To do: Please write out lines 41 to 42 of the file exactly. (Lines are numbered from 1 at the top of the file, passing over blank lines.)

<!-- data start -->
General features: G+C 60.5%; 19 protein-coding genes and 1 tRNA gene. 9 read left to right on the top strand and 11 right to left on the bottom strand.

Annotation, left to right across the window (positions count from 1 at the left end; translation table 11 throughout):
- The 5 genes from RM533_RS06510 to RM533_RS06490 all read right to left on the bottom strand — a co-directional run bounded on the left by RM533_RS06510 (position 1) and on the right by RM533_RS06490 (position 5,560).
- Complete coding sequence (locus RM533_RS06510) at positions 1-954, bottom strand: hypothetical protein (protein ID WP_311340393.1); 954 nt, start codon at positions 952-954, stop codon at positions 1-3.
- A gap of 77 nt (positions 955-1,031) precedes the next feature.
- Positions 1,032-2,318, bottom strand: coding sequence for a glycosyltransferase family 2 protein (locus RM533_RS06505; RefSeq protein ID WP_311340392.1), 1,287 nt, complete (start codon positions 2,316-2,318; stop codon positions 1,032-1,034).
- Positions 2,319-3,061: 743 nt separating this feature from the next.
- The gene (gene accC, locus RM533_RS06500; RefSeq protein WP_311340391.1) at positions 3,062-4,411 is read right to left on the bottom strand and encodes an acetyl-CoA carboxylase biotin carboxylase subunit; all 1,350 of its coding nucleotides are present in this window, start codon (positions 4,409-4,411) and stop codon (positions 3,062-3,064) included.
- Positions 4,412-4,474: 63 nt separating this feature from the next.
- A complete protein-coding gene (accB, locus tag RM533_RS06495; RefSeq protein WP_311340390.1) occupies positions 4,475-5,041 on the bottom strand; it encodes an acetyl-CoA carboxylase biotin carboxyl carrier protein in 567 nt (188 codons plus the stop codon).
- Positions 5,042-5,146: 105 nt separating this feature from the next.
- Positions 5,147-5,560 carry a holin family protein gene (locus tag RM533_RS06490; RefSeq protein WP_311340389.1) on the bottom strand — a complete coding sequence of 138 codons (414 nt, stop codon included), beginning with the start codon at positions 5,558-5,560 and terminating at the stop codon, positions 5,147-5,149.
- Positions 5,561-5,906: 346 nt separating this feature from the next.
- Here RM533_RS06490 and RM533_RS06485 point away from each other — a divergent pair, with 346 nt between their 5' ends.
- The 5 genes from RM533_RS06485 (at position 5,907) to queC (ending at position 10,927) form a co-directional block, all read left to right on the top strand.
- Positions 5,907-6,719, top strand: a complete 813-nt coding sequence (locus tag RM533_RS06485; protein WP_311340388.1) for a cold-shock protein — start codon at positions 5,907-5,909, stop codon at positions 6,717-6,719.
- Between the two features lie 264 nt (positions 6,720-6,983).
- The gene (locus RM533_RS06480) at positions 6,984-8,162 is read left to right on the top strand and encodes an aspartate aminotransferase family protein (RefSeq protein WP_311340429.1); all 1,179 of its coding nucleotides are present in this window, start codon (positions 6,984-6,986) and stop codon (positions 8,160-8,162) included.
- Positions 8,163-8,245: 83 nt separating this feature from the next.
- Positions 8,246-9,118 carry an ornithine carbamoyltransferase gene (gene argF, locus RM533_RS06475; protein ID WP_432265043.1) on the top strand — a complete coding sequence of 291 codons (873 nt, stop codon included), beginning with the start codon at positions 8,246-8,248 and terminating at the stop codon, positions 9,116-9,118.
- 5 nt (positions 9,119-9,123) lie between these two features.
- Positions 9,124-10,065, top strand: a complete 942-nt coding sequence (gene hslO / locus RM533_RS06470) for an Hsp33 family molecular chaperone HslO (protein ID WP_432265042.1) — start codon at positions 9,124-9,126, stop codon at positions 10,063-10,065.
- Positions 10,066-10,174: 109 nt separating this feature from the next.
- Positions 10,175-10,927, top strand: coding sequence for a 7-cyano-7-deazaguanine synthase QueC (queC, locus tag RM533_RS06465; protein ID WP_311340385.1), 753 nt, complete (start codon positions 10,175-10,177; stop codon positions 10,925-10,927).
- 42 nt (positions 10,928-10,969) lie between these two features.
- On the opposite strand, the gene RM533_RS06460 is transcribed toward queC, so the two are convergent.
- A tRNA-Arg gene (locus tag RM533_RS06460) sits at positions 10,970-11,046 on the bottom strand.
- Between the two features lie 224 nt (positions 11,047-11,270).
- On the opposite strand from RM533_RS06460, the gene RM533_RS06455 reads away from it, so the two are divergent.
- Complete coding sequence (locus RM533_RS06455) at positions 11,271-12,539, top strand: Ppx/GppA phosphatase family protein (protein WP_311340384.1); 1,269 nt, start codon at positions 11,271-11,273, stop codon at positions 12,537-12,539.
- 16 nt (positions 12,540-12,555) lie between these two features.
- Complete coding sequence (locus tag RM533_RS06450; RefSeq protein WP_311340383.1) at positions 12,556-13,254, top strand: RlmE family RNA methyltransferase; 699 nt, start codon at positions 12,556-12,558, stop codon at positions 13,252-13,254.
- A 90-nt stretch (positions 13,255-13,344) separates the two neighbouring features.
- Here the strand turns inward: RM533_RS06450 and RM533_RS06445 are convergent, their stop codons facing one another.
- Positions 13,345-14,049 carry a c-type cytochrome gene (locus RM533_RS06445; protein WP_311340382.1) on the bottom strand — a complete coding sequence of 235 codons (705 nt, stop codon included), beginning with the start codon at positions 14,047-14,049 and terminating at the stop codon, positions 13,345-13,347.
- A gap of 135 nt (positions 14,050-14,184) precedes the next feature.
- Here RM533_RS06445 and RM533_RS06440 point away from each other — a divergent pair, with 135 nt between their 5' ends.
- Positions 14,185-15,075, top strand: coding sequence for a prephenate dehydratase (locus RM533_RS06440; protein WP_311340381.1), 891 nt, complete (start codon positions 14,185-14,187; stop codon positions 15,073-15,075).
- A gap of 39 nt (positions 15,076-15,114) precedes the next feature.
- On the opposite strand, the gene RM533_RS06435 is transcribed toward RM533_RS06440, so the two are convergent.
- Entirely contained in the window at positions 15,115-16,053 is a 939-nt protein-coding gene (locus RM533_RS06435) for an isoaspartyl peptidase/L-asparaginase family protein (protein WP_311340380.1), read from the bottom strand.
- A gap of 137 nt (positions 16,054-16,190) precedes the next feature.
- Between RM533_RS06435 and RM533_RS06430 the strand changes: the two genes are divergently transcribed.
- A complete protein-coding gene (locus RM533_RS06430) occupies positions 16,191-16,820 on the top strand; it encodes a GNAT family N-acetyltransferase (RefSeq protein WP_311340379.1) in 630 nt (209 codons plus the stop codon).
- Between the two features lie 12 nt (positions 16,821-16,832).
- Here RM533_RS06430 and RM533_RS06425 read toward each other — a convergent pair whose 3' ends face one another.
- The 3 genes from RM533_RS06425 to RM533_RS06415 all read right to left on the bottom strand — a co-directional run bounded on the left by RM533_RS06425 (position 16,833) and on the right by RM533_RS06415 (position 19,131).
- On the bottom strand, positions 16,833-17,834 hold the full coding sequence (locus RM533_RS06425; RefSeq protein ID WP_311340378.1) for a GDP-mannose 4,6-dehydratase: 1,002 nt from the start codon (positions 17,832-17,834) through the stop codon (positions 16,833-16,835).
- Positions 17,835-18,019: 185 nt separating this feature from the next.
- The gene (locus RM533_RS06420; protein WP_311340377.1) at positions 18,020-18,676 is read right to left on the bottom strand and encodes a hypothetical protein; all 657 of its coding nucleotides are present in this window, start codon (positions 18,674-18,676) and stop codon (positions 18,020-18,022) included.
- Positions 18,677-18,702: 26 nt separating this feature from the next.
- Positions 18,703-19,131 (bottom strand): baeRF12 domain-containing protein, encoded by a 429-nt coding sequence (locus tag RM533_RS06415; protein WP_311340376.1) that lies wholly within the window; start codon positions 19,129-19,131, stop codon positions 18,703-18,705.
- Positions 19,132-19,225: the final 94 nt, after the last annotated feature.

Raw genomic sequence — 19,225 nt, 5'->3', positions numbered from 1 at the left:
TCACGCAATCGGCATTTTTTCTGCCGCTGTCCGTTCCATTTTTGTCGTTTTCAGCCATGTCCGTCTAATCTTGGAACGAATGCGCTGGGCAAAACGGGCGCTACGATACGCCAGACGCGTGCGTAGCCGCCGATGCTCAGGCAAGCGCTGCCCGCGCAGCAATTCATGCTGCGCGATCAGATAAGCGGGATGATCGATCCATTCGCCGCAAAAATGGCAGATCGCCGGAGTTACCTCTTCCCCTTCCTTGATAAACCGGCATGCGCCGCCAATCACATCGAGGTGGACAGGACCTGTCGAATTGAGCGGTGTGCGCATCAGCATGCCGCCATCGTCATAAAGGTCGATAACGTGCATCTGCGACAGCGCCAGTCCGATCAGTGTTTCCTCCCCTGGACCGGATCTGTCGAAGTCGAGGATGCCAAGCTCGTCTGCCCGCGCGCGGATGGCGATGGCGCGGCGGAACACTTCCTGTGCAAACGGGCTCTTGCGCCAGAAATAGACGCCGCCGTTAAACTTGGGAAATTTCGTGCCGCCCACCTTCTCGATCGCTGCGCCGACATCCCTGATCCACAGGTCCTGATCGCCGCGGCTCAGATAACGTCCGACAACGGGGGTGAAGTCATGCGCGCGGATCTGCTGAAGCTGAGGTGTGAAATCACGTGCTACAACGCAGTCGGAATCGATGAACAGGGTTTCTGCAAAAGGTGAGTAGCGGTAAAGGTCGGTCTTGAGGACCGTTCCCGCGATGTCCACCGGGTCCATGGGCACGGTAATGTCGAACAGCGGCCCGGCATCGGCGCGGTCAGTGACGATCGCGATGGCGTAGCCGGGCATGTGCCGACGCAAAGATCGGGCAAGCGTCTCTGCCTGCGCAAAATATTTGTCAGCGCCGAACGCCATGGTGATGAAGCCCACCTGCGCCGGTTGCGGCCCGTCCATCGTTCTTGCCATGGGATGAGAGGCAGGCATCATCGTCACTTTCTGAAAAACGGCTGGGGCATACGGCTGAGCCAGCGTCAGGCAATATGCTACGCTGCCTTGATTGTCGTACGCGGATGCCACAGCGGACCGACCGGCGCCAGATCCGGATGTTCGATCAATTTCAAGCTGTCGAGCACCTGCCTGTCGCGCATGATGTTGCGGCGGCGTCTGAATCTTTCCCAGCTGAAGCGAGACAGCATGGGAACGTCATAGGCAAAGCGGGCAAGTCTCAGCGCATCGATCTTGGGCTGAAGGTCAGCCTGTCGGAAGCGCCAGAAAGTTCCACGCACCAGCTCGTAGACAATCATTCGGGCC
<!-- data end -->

- Entirely contained in the window at positions 15,115-16,053 is a 939-nt protein-coding gene (locus RM533_RS06435) for an isoaspartyl peptidase/L-asparaginase family protein (protein WP_311340380.1), read from the bottom strand.
- A gap of 137 nt (positions 16,054-16,190) precedes the next feature.